For dogged observers of America’s long-running culture wars, a quiet milestone was reached this year: the fortieth anniversary of pop theologian Francis Schaeffer’s enormously influential 1976 tract How Should We Then Live? This portentously titled, slim volume served as a handy Baedeker manual for evangelicals, documenting the wayward distortions allegedly wrought on stalwart Christian faith by intellectual and aesthetic movements steeped in secular decadence.
Workers of the world, cheer up! Researchers from the World Health Organization, aided by an international team of scientists, have crunched the numbers, and the results are in: relieving anxiety and depression is good for the bottom line.
Most kids start to learn their multiplication tables in the third grade. Their storybooks—typically illustrated, with only a few sentences per page—begin to give way to short chapter books. A year later, they are taught the difference between sedimentary and volcanic rock.
Such is the exuberant optimism of the staff at Pret A Manger that you’d assume they were treated well. But Pret A Manger’s employees aren’t overjoyed because of good workplace conditions, generous wages, or regular hours; instead it’s because management have told them to be, and with sickening specificity.
If you’re looking to make a splash in the oversaturated social-mediasphere, nice is the new rule of thumb. The trendlet—officially dubbed the “Nice Internet” by no less an authority than the New York Times—encompasses videos devoted to cute animals, precocious kiddies, paying it forward, and elders reliving their youth.
Feminists of the world, rejoice! Now you can fulfill the grandest of your dreams: expressing your deep-rooted support for all women while also supporting and disguising your hideous, lumpy buttocks. How, you ask? Spanx. The much-derided corset of the twenty-first century is reinventing itself, according to a New York Times profile published last week, and this time with a “feminist” set of values.
I admit it: Game of Thrones’ massive popularity took me by surprise. When I first read George R.R. Martin’s Song of Ice and Fire series, I frankly could not understand how it managed to capture its legions of fans.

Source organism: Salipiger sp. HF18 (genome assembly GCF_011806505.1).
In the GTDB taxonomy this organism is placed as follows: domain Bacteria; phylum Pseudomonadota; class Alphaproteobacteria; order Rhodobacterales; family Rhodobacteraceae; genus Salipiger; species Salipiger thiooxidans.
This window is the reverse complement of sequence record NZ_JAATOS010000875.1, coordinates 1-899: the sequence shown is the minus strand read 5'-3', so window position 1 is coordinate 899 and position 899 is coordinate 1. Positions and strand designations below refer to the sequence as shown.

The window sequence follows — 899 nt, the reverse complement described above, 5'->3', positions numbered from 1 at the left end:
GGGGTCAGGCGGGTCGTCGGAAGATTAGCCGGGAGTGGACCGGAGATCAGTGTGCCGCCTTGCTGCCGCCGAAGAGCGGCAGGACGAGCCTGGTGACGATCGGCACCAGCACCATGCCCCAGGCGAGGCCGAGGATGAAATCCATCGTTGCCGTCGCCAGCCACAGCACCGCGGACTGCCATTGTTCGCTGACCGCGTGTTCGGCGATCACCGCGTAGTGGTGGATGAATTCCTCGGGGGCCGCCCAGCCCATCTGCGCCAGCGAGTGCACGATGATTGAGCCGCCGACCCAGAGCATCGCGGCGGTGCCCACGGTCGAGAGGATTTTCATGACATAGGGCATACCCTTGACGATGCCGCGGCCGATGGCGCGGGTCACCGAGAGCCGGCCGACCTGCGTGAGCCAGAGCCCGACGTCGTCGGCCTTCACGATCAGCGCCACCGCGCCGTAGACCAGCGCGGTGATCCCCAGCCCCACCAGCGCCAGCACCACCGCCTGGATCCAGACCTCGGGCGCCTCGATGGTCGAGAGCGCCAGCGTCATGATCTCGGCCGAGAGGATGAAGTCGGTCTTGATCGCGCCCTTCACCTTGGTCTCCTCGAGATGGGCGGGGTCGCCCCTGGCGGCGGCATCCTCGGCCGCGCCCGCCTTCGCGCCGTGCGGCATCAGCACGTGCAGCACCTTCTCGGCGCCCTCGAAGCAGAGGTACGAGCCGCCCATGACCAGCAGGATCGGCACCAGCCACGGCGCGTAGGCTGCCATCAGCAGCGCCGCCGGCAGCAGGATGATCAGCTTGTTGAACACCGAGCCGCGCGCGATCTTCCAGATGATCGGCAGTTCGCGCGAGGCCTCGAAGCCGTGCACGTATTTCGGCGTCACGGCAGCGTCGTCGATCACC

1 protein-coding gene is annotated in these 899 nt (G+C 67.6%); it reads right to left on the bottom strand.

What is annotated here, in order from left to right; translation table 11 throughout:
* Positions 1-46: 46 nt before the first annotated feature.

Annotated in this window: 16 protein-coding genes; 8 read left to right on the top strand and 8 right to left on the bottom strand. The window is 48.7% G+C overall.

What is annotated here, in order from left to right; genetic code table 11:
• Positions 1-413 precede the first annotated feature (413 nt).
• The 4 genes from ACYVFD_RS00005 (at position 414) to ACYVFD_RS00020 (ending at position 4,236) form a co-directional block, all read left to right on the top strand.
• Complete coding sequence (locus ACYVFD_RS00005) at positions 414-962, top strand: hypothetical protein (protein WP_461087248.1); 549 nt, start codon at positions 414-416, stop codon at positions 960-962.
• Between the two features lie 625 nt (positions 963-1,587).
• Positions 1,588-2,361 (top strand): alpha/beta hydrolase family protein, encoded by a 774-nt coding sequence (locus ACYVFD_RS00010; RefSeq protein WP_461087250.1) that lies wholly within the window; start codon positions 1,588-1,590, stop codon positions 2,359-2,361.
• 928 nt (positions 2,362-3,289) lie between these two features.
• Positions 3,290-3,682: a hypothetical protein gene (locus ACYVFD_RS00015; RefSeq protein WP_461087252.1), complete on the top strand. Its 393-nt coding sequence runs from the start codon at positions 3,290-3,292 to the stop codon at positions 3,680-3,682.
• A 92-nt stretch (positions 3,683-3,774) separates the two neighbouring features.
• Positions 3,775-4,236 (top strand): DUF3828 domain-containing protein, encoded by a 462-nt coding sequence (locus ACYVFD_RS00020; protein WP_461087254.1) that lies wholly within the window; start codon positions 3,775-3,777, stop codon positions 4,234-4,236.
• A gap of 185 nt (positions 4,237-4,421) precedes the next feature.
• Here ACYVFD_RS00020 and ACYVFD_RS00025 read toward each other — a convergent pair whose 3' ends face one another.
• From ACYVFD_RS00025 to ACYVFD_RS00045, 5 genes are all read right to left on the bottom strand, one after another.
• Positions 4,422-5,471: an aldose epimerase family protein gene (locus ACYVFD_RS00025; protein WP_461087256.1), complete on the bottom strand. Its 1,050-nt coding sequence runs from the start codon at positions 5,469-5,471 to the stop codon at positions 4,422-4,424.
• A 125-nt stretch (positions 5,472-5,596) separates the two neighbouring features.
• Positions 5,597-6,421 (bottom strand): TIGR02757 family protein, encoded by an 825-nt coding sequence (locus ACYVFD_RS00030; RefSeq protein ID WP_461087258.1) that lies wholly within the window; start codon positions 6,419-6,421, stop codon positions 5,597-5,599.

Andreas Lubitz, the 27-year old German copilot who flew a jetliner into a mountain in the French Alps last week, seemed normal, according to preliminary reports of his character and personality. Sure, Lubitz had worries—his girlfriend was pregnant; he was having difficulty with his vision; he was taking antidepressants.
In Disney’s newest Cinderella—a live-action reboot of its 1950 animated movie—not much has changed, but the ticket sales and potential for new merchandise are fresh. This latest iteration of the famous fable raises an important question: is it possible to kill the princess myth?
If start-up founders are our new royalty—as Mark Zuckerberg is Silicon Valley’s prince—then perhaps venture capitalists are their grand viziers. Once advisers to the sultans of the Ottoman Empire, grand viziers wield power behind the scenes. They variously prop up, manipulate, or replace their bosses.
There’s a divide that runs through the self-help market. On the one side there’s all the emotional, caring stuff—relationships, self-esteem, and healing. On the other, there’s all the macho business stuff, aimed at the gladiators of the executive boardroom. Split down loosely gendered lines (self-help delivered from Venus and Mars, respectively), there’s seemingly little crossover.
Leonard Nimoy, who passed away this past Friday, was less an actor than an icon, an ever-present figure and a seemingly universal pop-culture touchstone. What struck me, upon hearing the news of his death, was that I’d somehow assumed he couldn’t die.